By Jill Nagy
If you’re like most people, you worry – at least a little – about getting cancer. If you do, AFLAC has a deal for you: pay a small amount each week or each month; if cancer strikes, the duck will pay you a relatively large amount; if you don’t get cancer, you lose your money, but you don’t have cancer to contend with.
AFLAC calls the policy supplemental health insurance and, like any insurance, the purchaser essentially bets against him or herself; the policy only pays if something bad happens. The supplemental health insurance policies are intended to cover things that traditional health or medical insurance does not cover: deductibles, co-pays, mortgage payments, grocery bills, travel, household help. In fact, there are no restrictions on how the money is used. The company writes checks directly to its policy holders and sends them directly to the policy holders. If you want to drown your sorrows in well-aged scotch, you can use the money for that.
You can hedge your bets by adding a rider that covers stroke, heart disease and end stage renal disease; you can also include a spouse and/or children in the policy. In addition, there is a “wellness benefit” rider available that pays a bonus for cancer screenings. Get a mammogram and AFLAC will pay you $75.
In addition to the cancer policies, AFLAC sells similar policies for accidents, sickness that requires hospital care, dental care, and vision care. Except for the last two, the policies are available to individuals or through employers; the dental and vision policies are only available through an employer. There is no general all-catastrophe policy but, of course, you can purchase more than one.
The company also sells disability and life insurance policies. The disability policy is the only one that is income-related, because it is regulated by New York State insurance laws and regulations which, among other things, limit the amounts that can be paid out. Term, whole life and juvenile life insurance products are also sold by AFLAC. The company does not sell traditional health or medical insurance or other common types of insurance such as automobile liability or homeowner’s policies.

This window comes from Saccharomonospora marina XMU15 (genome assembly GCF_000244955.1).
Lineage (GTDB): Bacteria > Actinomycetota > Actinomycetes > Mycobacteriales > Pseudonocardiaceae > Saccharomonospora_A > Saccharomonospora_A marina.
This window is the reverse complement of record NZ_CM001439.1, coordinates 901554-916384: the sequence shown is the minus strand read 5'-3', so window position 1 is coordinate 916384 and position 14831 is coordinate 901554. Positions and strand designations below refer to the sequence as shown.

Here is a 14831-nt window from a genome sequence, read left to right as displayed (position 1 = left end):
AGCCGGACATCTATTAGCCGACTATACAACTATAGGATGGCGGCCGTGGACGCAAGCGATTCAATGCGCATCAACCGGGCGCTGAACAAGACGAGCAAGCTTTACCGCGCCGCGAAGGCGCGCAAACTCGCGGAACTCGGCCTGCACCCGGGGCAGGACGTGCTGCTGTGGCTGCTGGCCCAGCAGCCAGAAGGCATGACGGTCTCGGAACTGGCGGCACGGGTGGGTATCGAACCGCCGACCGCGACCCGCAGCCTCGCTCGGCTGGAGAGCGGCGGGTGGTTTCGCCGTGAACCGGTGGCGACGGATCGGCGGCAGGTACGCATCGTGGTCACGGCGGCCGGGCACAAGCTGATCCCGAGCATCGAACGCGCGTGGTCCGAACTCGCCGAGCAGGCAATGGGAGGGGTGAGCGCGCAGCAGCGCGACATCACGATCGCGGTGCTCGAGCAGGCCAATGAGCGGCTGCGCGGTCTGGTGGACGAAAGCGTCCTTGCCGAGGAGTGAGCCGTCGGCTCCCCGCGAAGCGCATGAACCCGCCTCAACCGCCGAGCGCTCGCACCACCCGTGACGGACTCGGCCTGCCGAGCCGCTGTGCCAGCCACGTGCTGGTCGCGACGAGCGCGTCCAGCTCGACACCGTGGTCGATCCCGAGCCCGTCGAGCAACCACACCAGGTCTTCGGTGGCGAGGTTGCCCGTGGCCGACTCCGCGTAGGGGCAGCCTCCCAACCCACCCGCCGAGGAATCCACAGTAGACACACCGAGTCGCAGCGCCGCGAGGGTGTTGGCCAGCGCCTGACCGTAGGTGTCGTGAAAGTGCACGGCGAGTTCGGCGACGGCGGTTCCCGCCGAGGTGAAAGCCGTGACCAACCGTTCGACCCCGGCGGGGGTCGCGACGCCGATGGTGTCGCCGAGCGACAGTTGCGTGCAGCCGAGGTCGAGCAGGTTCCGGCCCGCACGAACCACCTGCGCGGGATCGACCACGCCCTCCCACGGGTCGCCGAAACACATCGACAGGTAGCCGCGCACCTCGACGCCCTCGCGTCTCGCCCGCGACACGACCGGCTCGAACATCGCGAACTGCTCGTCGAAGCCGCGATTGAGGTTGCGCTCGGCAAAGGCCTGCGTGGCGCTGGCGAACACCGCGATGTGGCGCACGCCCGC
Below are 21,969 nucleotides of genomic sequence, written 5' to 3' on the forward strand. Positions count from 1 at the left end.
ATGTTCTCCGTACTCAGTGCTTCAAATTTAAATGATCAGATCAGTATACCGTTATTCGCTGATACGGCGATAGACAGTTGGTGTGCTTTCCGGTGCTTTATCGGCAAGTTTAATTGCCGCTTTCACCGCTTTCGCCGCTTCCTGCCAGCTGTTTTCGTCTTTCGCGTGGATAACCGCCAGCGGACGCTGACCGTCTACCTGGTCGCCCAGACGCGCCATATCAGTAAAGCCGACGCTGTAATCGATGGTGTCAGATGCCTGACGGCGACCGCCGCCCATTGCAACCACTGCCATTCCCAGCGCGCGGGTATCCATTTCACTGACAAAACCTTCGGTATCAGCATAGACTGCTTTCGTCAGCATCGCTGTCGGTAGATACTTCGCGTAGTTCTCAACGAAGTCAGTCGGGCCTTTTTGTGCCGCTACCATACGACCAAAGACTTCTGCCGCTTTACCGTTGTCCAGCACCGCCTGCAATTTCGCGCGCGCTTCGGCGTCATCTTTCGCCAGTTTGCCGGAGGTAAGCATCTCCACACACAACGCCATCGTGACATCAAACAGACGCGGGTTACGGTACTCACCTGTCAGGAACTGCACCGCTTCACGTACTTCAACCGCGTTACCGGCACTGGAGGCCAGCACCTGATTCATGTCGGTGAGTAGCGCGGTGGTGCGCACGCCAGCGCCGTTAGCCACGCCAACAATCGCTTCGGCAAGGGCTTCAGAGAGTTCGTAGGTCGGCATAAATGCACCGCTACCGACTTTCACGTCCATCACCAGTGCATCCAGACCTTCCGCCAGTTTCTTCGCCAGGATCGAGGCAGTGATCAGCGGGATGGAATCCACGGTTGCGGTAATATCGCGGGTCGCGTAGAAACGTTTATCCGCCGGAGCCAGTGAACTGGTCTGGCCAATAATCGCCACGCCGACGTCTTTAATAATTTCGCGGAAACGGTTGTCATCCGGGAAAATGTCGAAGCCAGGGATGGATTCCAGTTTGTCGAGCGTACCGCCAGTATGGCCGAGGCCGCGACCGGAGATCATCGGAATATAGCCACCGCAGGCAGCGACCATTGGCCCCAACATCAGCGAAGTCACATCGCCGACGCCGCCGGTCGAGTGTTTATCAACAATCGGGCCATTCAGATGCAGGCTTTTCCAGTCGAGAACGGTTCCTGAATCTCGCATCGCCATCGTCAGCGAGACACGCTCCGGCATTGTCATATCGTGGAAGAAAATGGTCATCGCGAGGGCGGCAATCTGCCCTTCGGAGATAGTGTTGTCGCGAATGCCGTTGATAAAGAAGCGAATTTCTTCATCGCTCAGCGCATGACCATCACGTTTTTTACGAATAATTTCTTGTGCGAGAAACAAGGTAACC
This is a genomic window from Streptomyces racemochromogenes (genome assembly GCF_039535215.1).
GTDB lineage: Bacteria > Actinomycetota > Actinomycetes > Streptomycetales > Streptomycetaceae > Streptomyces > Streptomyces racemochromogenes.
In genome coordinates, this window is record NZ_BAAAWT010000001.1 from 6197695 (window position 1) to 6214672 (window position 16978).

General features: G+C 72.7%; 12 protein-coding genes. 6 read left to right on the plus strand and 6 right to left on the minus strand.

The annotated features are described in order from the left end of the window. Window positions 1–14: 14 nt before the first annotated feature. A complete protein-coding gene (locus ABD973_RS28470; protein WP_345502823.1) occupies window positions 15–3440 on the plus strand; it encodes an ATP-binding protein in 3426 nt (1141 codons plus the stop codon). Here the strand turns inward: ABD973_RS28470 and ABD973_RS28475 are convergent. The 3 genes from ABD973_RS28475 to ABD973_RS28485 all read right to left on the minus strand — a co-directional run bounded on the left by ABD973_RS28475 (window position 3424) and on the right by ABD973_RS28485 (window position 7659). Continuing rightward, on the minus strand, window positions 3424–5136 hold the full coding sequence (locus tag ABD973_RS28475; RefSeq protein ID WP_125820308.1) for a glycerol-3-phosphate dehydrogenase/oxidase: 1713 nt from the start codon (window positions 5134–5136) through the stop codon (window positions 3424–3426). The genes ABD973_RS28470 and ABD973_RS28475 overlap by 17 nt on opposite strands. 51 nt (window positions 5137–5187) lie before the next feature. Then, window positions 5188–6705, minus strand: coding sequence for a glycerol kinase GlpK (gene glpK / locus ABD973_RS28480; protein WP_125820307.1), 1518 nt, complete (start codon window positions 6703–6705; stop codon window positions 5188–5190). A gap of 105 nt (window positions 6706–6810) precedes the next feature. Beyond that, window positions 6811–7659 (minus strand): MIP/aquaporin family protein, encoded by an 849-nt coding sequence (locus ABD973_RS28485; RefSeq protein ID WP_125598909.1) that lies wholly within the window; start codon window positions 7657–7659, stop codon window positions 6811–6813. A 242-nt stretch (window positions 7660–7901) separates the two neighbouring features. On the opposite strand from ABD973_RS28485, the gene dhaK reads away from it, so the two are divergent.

Rosanne Curran, in AFLAC’s Glens Falls office, has been with the company for 12 years. She sells the policies but she also has a policy of her own. She recalls that, when she was diagnosed with cancer, she received payments at the time of diagnosis and at different stages of her treatment. Typical payouts range from $2,000 to $25,000, depending upon the level of coverage chosen and the length of treatment; her payments exceeded $17,000.
Premiums depend upon the level of coverage chosen and do not change if the policy is used. You must be under 64 years of age when purchasing an individual policy; under 70 for an employer policy. However, the policy will not be cancelled when you reach 64 or 70. Premiums vary. They can be as low as $2.79 a week for a low-level individual policy or as high as $12.51 for a high-end policy covering the entire family.
Curran suggested that payroll-based policies are particularly advantageous to employers because they are funded by pre-tax payroll deductions. Therefore, the company (and the employee) can save on payroll taxes. How much of that do you sell? “A lot,” replied Curran.
The company was founded in Columbus, Georgia, in 1955. At the outset, the company sold only cancer policies. Today, it offers a variety of policies, the actual choices varying from state to state. In New York, regulation is especially strict, Curran noted.
AFLAC’s Glens Falls office is at 241 Ridge Street; that phone number is 480-4106. The Saratoga Springs office is located at 15 Maple Dell; the telephone number is 689-3251.